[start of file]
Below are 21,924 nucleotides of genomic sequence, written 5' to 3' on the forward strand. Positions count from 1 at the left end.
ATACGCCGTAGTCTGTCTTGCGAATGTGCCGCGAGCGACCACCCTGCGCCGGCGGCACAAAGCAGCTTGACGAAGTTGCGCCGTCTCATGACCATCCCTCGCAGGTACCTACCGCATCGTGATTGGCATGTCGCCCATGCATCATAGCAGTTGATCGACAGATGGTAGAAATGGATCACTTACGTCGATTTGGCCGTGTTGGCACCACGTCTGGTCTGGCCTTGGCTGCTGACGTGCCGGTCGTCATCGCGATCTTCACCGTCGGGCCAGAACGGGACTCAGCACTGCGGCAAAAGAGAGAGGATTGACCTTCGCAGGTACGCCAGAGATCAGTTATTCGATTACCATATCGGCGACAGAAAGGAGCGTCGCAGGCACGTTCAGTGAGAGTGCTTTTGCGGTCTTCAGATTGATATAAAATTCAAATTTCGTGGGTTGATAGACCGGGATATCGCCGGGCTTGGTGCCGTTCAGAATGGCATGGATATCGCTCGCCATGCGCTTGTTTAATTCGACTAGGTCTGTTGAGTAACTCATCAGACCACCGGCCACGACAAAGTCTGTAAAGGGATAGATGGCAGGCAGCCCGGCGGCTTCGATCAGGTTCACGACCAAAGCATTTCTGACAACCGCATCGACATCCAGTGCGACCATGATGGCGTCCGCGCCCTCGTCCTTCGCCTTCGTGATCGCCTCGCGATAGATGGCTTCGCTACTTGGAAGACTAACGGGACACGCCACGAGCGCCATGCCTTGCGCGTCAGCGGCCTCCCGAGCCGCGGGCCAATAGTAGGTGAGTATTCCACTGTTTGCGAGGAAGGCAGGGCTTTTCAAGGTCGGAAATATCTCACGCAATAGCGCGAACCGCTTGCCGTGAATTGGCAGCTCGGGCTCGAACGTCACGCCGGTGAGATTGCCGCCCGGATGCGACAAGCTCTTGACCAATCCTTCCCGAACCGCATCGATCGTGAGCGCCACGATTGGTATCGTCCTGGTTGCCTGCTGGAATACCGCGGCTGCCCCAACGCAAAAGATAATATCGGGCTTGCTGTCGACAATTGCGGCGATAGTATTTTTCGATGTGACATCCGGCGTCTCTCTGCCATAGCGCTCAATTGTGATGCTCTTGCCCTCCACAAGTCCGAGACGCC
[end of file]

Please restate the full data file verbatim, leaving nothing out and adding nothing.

Below are 21,924 nucleotides of genomic sequence, written 5' to 3' on the forward strand. Positions count from 1 at the left end.
ATACGCCGTAGTCTGTCTTGCGAATGTGCCGCGAGCGACCACCCTGCGCCGGCGGCACAAAGCAGCTTGACGAAGTTGCGCCGTCTCATGACCATCCCTCGCAGGTACCTACCGCATCGTGATTGGCATGTCGCCCATGCATCATAGCAGTTGATCGACAGATGGTAGAAATGGATCACTTACGTCGATTTGGCCGTGTTGGCACCACGTCTGGTCTGGCCTTGGCTGCTGACGTGCCGGTCGTCATCGCGATCTTCACCGTCGGGCCAGAACGGGACTCAGCACTGCGGCAAAAGAGAGAGGATTGACCTTCGCAGGTACGCCAGAGATCAGTTATTCGATTACCATATCGGCGACAGAAAGGAGCGTCGCAGGCACGTTCAGTGAGAGTGCTTTTGCGGTCTTCAGATTGATATAAAATTCAAATTTCGTGGGTTGATAGACCGGGATATCGCCGGGCTTGGTGCCGTTCAGAATGGCATGGATATCGCTCGCCATGCGCTTGTTTAATTCGACTAGGTCTGTTGAGTAACTCATCAGACCACCGGCCACGACAAAGTCTGTAAAGGGATAGATGGCAGGCAGCCCGGCGGCTTCGATCAGGTTCACGACCAAAGCATTTCTGACAACCGCATCGACATCCAGTGCGACCATGATGGCGTCCGCGCCCTCGTCCTTCGCCTTCGTGATCGCCTCGCGATAGATGGCTTCGCTACTTGGAAGACTAACGGGACACGCCACGAGCGCCATGCCTTGCGCGTCAGCGGCCTCCCGAGCCGCGGGCCAATAGTAGGTGAGTATTCCACTGTTTGCGAGGAAGGCAGGGCTTTTCAAGGTCGGAAATATCTCACGCAATAGCGCGAACCGCTTGCCGTGAATTGGCAGCTCGGGCTCGAACGTCACGCCGGTGAGATTGCCGCCCGGATGCGACAAGCTCTTGACCAATCCTTCCCGAACCGCATCGATCGTGAGCGCCACGATTGGTATCGTCCTGGTTGCCTGCTGGAATACCGCGGCTGCCCCAACGCAAAAGATAATATCGGGCTTGCTGTCGACAATTGCGGCGATAGTATTTTTCGATGTGACATCCGGCGTCTCTCTGCCATAGCGCTCAATTGTGATGCTCTTGCCCTCCACAAGTCCGAGACGCC